Almost as soon as we left the parking lot and entered the trail we were greeted by a Northern Mockingbird perching on a wire and a couple of Verdin and Black-tailed Gnatcatchers foraging in the shrubbery.
The southern portion of Sunset Park protects a remnant of the mesquite-dune system and preserves honey mesquite, saltbush thickets and other native vegetation. It is hard to believe that this bit of desert exists in the middle of one of the most-visited cities in the United States.
A nice paved path winds around the perimeter of the dune system – we saw a few cyclists and dog-walkers on our walk. The interior is blocked off with a small fence, forbidding people to enter.
Also right away we saw a large number of Gambel’s Quail making their way into the thickets along with several Desert Cottontails. Altogether we saw about eight rabbits in the park, making me think that they are just as common in the desert cities as Eastern Cottontails are in Ottawa’s green spaces!
I saw a larger bird land in a distant tree and was happy to identify it as a Red-shafted (Northern) Flicker. I am always happy to see regional subspecies as they often look different from the birds back home. The undersides of the tail and wings of the red-shafted subspecies are bright red, which was easy to see in this bird.
Northern Mockingbirds are common in the city. Almost every time we turned around we saw one, making us think that the one from the parking lot was following us! I estimated that we saw five in the southern portion of the park altogether.
Doran pointed out this Great Blue Heron sitting in the middle of the scrub. Although unusual to see herons away from water, they do eat things like lizards and small mammals!
White-crowned Sparrows are also very common in Las Vegas. I noticed this one perching out in the open, but didn’t realize it was the Gambel’s subspecies until I got home and looked at the photos. Gambel’s White-crowned Sparrows have pale lores (the area between the eyes and the bill) and a yellowish bill.
Once again it was Doran who noticed the Greater Roadrunner walking along the trail. This one paused before entering the desert scrub then quickly disappeared. Although I think of the roadrunner as a classic desert bird, the only ones we saw on our trip were in the city!
A large dark bird perching in a shrub immediately garnered excitement when I realized it was a male Phainopepla. We had seen a female at Red Rock Canyon. I tried to get some photos, and even circled the shrub to get closer, but this was the best photo I got.
We saw a few House Finches, a Great-tailed Grackle, an unidentified hummingbird, several Mourning Doves, a Ruby-crowned Kinglet, and two Yellow-rumped Warblers. Then, back near the parking lot, I noticed a male hummingbird perching out in the open in a distant shrub. The colour of his throat was not visible due to the lighting, but the shape of the gorget matched Anna’s Hummingbird rather than Costa’s. I would have loved to have seen a male Costa’s Hummingbird in the sunlight with his bright purple throat. As this was the only male hummingbird that I was able to photograph the whole trip, I was a bit disappointed he wasn’t close enough to manage anything more than a record shot.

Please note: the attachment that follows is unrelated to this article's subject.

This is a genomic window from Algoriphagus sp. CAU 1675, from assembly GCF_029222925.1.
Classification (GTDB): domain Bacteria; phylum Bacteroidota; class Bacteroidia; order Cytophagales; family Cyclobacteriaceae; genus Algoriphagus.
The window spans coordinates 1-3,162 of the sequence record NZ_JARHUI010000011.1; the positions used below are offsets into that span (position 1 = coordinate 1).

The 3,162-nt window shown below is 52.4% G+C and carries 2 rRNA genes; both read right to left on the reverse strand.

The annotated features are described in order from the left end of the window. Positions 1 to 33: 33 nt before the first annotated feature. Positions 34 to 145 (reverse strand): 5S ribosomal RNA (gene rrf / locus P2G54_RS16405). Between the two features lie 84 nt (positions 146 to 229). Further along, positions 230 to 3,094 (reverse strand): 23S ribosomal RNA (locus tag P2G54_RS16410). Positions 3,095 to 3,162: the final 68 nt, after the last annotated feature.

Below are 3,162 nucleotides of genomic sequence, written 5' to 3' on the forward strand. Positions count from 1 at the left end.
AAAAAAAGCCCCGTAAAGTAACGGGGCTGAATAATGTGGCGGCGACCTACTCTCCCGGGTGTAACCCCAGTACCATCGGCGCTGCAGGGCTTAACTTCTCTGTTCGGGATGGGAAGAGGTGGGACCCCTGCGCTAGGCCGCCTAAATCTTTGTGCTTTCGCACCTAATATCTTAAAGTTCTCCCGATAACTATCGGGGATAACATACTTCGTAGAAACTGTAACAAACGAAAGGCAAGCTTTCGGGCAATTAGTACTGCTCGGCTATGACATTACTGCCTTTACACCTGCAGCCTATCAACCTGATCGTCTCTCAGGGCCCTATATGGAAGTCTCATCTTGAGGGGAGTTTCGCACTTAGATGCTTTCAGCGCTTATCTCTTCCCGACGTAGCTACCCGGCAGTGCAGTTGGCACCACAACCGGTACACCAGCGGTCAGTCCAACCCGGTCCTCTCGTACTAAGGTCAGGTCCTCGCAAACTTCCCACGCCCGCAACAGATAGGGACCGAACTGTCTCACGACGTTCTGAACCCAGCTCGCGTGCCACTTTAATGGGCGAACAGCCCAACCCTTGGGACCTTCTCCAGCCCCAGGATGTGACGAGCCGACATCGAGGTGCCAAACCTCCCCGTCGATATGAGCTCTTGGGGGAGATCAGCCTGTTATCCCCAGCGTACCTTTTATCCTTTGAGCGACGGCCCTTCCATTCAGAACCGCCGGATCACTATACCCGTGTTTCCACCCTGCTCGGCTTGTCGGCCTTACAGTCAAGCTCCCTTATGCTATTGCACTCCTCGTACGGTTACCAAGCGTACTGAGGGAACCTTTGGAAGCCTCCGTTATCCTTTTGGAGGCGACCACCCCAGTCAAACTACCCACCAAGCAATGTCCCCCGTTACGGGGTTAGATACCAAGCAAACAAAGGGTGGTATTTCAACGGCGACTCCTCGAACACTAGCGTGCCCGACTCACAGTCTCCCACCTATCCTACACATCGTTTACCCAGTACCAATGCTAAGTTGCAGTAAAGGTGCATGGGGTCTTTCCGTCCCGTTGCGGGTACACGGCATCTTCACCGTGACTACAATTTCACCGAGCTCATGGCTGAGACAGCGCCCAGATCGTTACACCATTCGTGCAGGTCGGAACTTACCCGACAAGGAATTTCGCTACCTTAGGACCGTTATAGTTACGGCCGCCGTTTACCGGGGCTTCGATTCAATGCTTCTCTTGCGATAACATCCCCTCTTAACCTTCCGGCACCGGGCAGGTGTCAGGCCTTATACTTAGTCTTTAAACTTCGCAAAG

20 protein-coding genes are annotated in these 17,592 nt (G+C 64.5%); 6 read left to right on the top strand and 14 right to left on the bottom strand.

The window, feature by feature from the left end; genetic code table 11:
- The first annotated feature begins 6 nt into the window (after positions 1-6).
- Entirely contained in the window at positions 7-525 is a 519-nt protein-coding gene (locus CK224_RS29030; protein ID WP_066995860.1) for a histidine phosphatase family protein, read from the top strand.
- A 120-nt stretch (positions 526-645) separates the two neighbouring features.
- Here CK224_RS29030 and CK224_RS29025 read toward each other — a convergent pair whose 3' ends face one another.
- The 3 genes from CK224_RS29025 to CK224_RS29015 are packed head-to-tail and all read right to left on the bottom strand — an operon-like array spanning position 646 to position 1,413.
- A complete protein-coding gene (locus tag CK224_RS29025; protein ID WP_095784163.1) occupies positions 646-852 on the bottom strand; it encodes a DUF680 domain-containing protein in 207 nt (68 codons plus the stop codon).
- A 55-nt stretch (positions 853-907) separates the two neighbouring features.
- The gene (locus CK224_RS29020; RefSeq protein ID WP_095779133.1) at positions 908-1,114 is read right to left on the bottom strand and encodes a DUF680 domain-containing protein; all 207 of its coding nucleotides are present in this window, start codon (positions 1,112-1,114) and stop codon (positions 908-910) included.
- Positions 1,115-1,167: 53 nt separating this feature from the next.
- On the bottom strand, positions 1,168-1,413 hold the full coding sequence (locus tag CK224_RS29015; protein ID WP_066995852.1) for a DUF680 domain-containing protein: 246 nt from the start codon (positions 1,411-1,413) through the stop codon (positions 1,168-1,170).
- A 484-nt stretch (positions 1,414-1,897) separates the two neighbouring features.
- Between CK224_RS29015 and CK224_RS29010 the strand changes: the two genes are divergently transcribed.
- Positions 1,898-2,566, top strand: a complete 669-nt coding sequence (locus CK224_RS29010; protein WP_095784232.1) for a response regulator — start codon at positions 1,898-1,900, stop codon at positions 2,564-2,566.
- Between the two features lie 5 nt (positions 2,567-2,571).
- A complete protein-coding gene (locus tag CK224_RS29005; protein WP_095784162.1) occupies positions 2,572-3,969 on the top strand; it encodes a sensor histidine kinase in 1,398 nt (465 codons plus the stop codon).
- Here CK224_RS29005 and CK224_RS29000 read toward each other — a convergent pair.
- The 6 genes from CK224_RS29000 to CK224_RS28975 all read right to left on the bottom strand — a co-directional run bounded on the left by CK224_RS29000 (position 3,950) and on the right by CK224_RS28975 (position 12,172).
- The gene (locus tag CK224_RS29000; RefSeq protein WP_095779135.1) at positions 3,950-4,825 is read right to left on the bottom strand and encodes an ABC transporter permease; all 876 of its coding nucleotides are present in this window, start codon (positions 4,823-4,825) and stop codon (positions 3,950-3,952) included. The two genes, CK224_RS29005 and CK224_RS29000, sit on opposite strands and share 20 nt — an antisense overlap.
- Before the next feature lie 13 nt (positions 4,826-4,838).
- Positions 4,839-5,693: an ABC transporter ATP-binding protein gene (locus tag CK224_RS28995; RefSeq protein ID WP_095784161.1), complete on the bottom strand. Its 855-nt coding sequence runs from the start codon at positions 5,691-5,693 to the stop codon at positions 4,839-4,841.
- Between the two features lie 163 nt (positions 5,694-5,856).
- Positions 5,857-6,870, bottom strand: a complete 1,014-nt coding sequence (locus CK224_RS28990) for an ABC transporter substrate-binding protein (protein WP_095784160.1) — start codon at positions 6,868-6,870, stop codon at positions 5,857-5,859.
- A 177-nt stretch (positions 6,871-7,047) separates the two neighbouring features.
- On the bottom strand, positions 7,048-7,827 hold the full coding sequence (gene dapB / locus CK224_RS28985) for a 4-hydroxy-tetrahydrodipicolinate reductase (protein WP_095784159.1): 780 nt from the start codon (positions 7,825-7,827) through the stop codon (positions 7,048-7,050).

After checking out the desert portion of Sunset Park, we took a walk around the pond. I added Red-breasted Nuthatch to the trip list when I saw one fly down to a wet spot near the base of a water fountain, take a quick drink, then return to the trees. Once again there were a lot of ducks and coots present, and whenever I walked to the edge of the pond, they would swim up to me looking for food!
A young Pied-billed Grebe was nice and close, showing off the facial stripes of a first-year bird.
Halfway around the pond I noticed another grebe; this one had a large white cheek patch, so I was hoping it was a Western or a Clark’s Grebe as either species would be new for me. However this grebe was quite small, as was the bill. It was “just” a Horned Grebe, but a new addition to the trip list.
Several geese were resting and feeding on the lawn, and when I noticed the two Ross’s Geese among them I went up to them to take a few pictures. One was sleeping while the other one fed. I was excited to be this close to one and could easily see the round head and the small bill with a lack of a “grin patch” and a bluish colour at the base.
I was sad to see this domestic goose (species unknown) with a condition called Angel Wing, in which the last joint in each wing has bent outward due to poor nutrition. This condition is seen mainly in birds that reside in parks where people feed them unhealthy food, such as bread, popcorn, and crackers. Such a high-carb diet causes their feathers grow too quickly for their soft bones to support the extra weight, resulting in the wings becoming misaligned….because young birds grow so quickly, even a few days of improper eating can cause irreparable damage. Adult birds are unable to fly, and so this condition is almost always a death sentence – they are struck by cars, killed by predators, die from nutritional deficiencies, or are unable to migrate. If you like to feed ducks, better alternatives include waterfowl feed or duck pellets from feed stores, seedless grapes cut in half, shredded kale, Swiss chard, romaine lettuce, wheat, barley or oats.
As we finished the walk we saw Canada Geese, Mallards, American Wigeon, a female Hooded Merganser, Ring-billed Gulls, about 30 Great-tailed Grackles, two Yellow-rumped Warblers, and an Orange-crowned Warbler, bringing our total up to 30 species.
Sunset Park is a great place right within the city to spend a couple of hours and see both water and desert birds. The variety amazed me, and I’m glad I got a second chance to see the Phainopepla and Greater Roadrunner.